A network of young, white, privileged people ran hundreds of thousands of dollars-worth of cocaine, pills and other substances through downtown Charleston's roaring party scene in plain view, the Charleston Post and Courier revealed in an investigative report.
The ring had been "hiding in plain sight" for years with wealthy young drug dealers -- some of them fraternity members -- profiting off the area's booze and drug-filled college town culture. But the ring was sophisticated and large, with different dealers focusing on specific substances. In a raid executed in relation to a connected murder, police turned up $214,000 in cash.
Samantha Hincks, 26; Daniel Katko, 25; Zackery Kligman, 24; Robert Liljeberg, 22; Benjamin Nauss, 23; Jake Poeschek, 21; Jonathan Reams, 19; Michael Schmidt, 21; and Christopher Sliker, 22, were all arrested as part of the drug ring, the Post and Courier reports.
The dealers operated steps away from the College of Charleston campus out of multi-million dollar homes, with students and former students packaging pills with a factory-grade press and ingredients bought online. They found drugs via a variety of online and street sources, then found thousands of buyers by way of the college's downtown night life.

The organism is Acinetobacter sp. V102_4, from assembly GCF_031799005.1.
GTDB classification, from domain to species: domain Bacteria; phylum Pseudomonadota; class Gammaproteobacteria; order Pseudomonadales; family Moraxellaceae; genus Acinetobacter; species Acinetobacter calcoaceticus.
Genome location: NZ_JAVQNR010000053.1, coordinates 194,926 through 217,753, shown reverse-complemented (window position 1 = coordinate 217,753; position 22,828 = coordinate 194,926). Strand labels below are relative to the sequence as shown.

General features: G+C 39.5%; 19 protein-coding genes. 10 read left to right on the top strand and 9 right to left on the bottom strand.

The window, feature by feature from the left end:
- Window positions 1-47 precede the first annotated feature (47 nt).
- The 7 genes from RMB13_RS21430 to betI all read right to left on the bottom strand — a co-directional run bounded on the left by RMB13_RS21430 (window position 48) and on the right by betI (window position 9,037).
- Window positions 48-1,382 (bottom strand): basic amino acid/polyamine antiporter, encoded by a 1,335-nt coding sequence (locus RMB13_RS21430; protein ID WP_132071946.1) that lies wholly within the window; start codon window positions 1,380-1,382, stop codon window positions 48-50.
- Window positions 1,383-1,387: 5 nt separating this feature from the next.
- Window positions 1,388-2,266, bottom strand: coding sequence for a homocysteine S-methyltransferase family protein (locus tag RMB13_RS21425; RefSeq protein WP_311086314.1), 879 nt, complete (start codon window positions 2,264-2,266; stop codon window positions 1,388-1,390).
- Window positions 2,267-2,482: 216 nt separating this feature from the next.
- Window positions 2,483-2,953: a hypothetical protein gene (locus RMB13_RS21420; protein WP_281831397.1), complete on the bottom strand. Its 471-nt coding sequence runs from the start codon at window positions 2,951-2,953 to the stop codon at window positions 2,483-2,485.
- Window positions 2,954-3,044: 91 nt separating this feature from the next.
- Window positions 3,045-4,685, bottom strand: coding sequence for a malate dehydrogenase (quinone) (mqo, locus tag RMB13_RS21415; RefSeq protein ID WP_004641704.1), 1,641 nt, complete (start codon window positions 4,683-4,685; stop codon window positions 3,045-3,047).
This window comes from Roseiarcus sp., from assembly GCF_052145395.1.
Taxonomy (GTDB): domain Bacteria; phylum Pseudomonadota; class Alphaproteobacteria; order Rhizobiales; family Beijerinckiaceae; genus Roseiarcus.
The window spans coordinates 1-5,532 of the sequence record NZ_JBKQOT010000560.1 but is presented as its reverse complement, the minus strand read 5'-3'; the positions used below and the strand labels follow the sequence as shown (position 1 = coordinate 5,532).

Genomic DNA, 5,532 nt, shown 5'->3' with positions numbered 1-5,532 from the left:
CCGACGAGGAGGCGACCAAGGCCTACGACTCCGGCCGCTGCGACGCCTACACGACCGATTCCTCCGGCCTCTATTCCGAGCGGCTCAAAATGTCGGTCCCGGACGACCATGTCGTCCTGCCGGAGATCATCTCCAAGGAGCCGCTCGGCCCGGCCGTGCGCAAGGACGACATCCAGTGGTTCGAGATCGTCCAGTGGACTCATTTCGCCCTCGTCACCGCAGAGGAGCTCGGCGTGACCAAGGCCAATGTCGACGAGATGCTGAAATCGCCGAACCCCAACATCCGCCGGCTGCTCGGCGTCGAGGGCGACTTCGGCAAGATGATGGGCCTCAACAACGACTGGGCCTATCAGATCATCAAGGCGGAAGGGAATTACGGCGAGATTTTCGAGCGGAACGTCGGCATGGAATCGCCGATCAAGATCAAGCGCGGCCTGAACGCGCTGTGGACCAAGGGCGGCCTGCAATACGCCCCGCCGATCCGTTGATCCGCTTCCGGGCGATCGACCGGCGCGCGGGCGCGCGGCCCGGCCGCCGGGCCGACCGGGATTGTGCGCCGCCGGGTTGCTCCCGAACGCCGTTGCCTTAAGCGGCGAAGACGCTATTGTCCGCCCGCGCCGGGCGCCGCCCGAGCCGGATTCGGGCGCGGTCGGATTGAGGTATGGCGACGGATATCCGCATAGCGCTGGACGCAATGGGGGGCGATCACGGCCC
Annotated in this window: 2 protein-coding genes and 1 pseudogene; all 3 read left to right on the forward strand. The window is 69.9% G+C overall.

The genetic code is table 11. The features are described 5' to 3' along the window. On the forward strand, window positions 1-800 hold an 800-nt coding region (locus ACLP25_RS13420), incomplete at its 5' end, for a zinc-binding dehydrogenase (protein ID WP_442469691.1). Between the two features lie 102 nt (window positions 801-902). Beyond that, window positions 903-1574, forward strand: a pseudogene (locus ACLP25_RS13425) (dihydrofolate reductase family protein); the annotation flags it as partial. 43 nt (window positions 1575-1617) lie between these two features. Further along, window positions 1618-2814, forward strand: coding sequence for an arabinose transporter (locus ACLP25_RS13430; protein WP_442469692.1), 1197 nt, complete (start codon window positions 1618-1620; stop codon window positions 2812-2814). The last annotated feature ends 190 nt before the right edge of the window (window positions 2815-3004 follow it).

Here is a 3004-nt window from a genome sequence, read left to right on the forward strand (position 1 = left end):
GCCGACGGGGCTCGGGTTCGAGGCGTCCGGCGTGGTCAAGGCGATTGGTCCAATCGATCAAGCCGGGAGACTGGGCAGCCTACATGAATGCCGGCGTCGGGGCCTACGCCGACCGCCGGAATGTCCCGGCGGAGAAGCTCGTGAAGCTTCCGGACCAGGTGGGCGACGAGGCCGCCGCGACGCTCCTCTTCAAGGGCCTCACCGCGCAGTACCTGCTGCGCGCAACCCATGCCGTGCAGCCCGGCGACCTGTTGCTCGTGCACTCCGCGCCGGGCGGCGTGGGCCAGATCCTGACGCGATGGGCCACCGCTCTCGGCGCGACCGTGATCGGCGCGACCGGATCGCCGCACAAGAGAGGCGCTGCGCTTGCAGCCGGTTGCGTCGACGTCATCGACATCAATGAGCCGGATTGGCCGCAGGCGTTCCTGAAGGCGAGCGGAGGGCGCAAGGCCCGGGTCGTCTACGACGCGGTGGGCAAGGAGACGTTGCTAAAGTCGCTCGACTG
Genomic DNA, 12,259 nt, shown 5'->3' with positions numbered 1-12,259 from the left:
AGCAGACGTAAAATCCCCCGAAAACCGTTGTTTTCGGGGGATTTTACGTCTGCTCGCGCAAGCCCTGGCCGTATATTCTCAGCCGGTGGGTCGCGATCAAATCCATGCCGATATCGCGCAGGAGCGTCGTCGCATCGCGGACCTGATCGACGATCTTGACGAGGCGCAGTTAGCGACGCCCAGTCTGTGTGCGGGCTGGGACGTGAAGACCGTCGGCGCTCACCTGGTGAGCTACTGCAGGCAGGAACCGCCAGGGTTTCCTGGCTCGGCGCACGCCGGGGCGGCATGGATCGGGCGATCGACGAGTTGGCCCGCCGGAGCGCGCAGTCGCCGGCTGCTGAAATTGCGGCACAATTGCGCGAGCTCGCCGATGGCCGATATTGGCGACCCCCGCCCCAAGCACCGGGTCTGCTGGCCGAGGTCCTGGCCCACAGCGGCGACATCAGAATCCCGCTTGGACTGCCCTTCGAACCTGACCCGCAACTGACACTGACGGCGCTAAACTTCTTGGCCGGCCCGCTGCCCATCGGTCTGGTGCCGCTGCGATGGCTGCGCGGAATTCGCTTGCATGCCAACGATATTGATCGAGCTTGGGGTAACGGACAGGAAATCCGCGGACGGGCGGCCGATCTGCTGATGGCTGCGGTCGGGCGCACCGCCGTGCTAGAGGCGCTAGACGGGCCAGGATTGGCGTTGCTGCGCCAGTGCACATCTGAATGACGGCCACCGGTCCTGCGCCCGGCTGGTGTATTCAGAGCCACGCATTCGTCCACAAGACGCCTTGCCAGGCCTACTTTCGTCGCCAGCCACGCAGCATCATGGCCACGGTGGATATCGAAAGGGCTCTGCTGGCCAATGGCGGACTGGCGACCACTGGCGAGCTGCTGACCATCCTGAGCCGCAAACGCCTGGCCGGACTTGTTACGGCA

Social media accounts for the dealers show them on private planes and enjoying pricey restaurants, the Post and Courier reports.
An unnamed source told the paper about fraternity-based Great Gatsby-like parties, with Xanax-spiked punch and girls left so “beyond wasted” they couldn't recall the night before.
Police told reporters they worked hard to crack the case but the dealers were so brazen it raised questions -- “there are multiple kingpins around here, and they're doing nothing about them," an unnamed source told the paper.
And it's not as though it was drug dealing without any other consequences. Patrick Moffly, 23, had connections to some of the dealers and was found shot dead, surrounded by Xanax pills in March.
A source speaking anonymously to the Post and Courier due to safety concerns said the fraternity used pledges as drug mules, taping bags of marijuana to their bodies for delivery.
"It's extremely obvious that the drug culture is within the frat culture and thriving," the source told the paper. "It gave you a group of people bound together by brotherhood to hide drugs.”
So entwined was drug dealing part of the fraternity's constitution that it had an alert system in place in case of a police raid.
“The cash flow coming in and out is insane," the source said. "It's so much bigger than anyone thinks.”
The full report from the Charleston Post and Courier can be read here.